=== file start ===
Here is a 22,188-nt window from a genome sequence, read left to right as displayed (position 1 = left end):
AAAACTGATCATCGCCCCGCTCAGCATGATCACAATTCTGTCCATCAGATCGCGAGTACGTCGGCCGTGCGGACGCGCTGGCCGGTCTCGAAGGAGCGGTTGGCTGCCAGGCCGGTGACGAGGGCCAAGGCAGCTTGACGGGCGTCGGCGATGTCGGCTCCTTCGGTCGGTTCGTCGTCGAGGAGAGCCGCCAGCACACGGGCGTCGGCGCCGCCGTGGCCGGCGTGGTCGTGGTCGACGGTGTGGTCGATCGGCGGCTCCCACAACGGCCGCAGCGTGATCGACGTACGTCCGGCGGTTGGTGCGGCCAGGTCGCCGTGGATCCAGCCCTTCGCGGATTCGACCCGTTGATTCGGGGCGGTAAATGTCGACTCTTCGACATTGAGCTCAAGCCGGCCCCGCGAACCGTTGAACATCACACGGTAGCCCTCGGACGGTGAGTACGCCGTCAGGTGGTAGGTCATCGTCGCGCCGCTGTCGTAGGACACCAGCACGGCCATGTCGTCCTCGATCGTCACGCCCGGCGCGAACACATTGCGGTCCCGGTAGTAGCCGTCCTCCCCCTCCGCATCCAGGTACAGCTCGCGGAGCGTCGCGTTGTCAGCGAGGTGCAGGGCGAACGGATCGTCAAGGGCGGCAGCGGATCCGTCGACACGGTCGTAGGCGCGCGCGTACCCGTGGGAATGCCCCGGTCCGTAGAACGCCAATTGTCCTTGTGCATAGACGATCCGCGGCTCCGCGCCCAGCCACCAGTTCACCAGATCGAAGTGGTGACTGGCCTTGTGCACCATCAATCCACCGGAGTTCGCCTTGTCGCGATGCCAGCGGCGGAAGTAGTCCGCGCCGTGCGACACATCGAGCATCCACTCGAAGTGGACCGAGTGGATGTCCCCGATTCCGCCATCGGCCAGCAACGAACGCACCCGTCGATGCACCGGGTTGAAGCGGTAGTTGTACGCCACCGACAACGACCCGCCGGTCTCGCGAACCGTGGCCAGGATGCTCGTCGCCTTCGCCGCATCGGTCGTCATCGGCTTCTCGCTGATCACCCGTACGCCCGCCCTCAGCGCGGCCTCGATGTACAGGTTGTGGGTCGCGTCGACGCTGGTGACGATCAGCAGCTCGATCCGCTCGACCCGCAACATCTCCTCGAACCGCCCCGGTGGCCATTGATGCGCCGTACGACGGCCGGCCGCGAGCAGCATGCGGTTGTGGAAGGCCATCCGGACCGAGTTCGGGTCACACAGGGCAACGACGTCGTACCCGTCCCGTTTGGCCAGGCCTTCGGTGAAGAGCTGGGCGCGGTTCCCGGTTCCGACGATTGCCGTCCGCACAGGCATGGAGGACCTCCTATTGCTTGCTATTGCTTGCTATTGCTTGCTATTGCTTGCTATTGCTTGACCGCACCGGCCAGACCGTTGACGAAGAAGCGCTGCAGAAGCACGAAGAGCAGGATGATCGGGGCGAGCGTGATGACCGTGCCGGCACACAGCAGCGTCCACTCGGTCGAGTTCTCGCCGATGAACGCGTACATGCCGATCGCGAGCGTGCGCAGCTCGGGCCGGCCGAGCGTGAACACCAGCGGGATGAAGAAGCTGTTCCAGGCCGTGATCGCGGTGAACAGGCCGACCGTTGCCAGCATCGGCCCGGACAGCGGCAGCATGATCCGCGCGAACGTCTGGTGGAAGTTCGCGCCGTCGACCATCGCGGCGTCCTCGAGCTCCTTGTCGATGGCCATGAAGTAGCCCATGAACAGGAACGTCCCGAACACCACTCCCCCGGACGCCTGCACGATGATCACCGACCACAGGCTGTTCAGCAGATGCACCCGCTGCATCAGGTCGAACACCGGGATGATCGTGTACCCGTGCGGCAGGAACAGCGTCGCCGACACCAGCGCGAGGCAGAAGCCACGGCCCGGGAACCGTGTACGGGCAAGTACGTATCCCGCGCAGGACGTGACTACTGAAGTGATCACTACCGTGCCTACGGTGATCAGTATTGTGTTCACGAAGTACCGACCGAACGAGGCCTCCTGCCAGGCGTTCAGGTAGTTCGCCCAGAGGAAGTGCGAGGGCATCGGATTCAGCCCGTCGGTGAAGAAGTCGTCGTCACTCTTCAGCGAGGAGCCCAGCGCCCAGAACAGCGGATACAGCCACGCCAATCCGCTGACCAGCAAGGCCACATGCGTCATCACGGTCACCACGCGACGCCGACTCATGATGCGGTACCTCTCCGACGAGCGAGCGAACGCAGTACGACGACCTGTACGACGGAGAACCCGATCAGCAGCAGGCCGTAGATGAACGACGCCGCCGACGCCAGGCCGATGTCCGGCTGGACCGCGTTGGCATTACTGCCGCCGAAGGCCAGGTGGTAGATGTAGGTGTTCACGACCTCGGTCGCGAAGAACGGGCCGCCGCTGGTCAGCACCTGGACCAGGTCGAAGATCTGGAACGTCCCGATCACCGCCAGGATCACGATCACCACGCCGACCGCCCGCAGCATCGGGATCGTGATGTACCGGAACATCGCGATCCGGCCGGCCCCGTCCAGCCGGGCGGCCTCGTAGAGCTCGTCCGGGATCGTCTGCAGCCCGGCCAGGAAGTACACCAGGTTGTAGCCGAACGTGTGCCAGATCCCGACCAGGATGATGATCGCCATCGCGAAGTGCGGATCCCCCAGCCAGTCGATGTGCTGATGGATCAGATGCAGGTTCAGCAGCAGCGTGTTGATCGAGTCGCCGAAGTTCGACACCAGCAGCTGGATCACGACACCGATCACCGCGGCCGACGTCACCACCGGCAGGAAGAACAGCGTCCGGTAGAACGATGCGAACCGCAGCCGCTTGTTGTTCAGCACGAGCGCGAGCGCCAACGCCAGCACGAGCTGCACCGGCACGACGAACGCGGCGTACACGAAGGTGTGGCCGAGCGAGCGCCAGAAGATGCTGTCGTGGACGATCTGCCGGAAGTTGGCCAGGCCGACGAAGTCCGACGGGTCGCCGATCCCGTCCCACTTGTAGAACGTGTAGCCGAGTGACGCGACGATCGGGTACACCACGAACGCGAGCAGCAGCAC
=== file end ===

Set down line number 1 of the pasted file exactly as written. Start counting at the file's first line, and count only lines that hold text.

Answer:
Here is a 22,188-nt window from a genome sequence, read left to right as displayed (position 1 = left end):